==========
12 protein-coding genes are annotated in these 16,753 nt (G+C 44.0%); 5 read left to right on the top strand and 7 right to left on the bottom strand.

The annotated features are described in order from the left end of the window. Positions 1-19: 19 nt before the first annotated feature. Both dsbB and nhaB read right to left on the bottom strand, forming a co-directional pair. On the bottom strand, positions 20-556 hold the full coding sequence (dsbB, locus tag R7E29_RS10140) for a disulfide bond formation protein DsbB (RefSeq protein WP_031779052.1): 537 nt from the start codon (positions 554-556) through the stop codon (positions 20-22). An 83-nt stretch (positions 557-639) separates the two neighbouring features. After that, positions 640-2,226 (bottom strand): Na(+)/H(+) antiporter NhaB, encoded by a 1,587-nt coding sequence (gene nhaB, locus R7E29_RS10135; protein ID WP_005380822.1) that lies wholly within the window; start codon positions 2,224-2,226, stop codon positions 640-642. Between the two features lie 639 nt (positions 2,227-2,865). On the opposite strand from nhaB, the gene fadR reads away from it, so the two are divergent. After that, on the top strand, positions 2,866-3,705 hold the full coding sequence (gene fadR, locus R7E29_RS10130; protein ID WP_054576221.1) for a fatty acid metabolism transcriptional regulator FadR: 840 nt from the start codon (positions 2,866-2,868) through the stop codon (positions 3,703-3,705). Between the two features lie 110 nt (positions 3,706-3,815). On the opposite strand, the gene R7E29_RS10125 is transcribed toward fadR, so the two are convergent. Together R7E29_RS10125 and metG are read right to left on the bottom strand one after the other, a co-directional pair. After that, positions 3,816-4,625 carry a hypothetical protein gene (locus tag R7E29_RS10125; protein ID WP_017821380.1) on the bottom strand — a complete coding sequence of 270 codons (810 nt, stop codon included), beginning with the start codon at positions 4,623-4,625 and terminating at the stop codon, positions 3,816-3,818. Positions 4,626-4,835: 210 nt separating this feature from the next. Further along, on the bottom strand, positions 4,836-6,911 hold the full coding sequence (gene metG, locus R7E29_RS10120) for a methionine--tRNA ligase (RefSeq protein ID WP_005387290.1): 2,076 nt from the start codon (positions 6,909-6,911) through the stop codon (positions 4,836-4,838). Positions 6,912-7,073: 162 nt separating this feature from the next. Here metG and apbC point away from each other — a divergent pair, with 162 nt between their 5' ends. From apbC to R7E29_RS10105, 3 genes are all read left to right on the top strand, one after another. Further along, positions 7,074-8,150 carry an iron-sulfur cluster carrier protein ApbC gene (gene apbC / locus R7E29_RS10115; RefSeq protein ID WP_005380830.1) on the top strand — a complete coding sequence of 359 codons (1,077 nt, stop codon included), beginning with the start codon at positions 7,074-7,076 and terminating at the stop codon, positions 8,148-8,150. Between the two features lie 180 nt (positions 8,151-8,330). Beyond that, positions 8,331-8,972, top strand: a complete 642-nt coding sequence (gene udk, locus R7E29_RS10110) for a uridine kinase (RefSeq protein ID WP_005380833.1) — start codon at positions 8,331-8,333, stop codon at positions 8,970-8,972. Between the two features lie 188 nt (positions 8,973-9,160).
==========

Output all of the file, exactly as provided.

12 protein-coding genes are annotated in these 16,753 nt (G+C 44.0%); 5 read left to right on the top strand and 7 right to left on the bottom strand.

The annotated features are described in order from the left end of the window. Positions 1-19: 19 nt before the first annotated feature. Both dsbB and nhaB read right to left on the bottom strand, forming a co-directional pair. On the bottom strand, positions 20-556 hold the full coding sequence (dsbB, locus tag R7E29_RS10140) for a disulfide bond formation protein DsbB (RefSeq protein WP_031779052.1): 537 nt from the start codon (positions 554-556) through the stop codon (positions 20-22). An 83-nt stretch (positions 557-639) separates the two neighbouring features. After that, positions 640-2,226 (bottom strand): Na(+)/H(+) antiporter NhaB, encoded by a 1,587-nt coding sequence (gene nhaB, locus R7E29_RS10135; protein ID WP_005380822.1) that lies wholly within the window; start codon positions 2,224-2,226, stop codon positions 640-642. Between the two features lie 639 nt (positions 2,227-2,865). On the opposite strand from nhaB, the gene fadR reads away from it, so the two are divergent. After that, on the top strand, positions 2,866-3,705 hold the full coding sequence (gene fadR, locus R7E29_RS10130; protein ID WP_054576221.1) for a fatty acid metabolism transcriptional regulator FadR: 840 nt from the start codon (positions 2,866-2,868) through the stop codon (positions 3,703-3,705). Between the two features lie 110 nt (positions 3,706-3,815). On the opposite strand, the gene R7E29_RS10125 is transcribed toward fadR, so the two are convergent. Together R7E29_RS10125 and metG are read right to left on the bottom strand one after the other, a co-directional pair. After that, positions 3,816-4,625 carry a hypothetical protein gene (locus tag R7E29_RS10125; protein ID WP_017821380.1) on the bottom strand — a complete coding sequence of 270 codons (810 nt, stop codon included), beginning with the start codon at positions 4,623-4,625 and terminating at the stop codon, positions 3,816-3,818. Positions 4,626-4,835: 210 nt separating this feature from the next. Further along, on the bottom strand, positions 4,836-6,911 hold the full coding sequence (gene metG, locus R7E29_RS10120) for a methionine--tRNA ligase (RefSeq protein ID WP_005387290.1): 2,076 nt from the start codon (positions 6,909-6,911) through the stop codon (positions 4,836-4,838). Positions 6,912-7,073: 162 nt separating this feature from the next. Here metG and apbC point away from each other — a divergent pair, with 162 nt between their 5' ends. From apbC to R7E29_RS10105, 3 genes are all read left to right on the top strand, one after another. Further along, positions 7,074-8,150 carry an iron-sulfur cluster carrier protein ApbC gene (gene apbC / locus R7E29_RS10115; RefSeq protein ID WP_005380830.1) on the top strand — a complete coding sequence of 359 codons (1,077 nt, stop codon included), beginning with the start codon at positions 7,074-7,076 and terminating at the stop codon, positions 8,148-8,150. Between the two features lie 180 nt (positions 8,151-8,330). Beyond that, positions 8,331-8,972, top strand: a complete 642-nt coding sequence (gene udk, locus R7E29_RS10110) for a uridine kinase (RefSeq protein ID WP_005380833.1) — start codon at positions 8,331-8,333, stop codon at positions 8,970-8,972. Between the two features lie 188 nt (positions 8,973-9,160).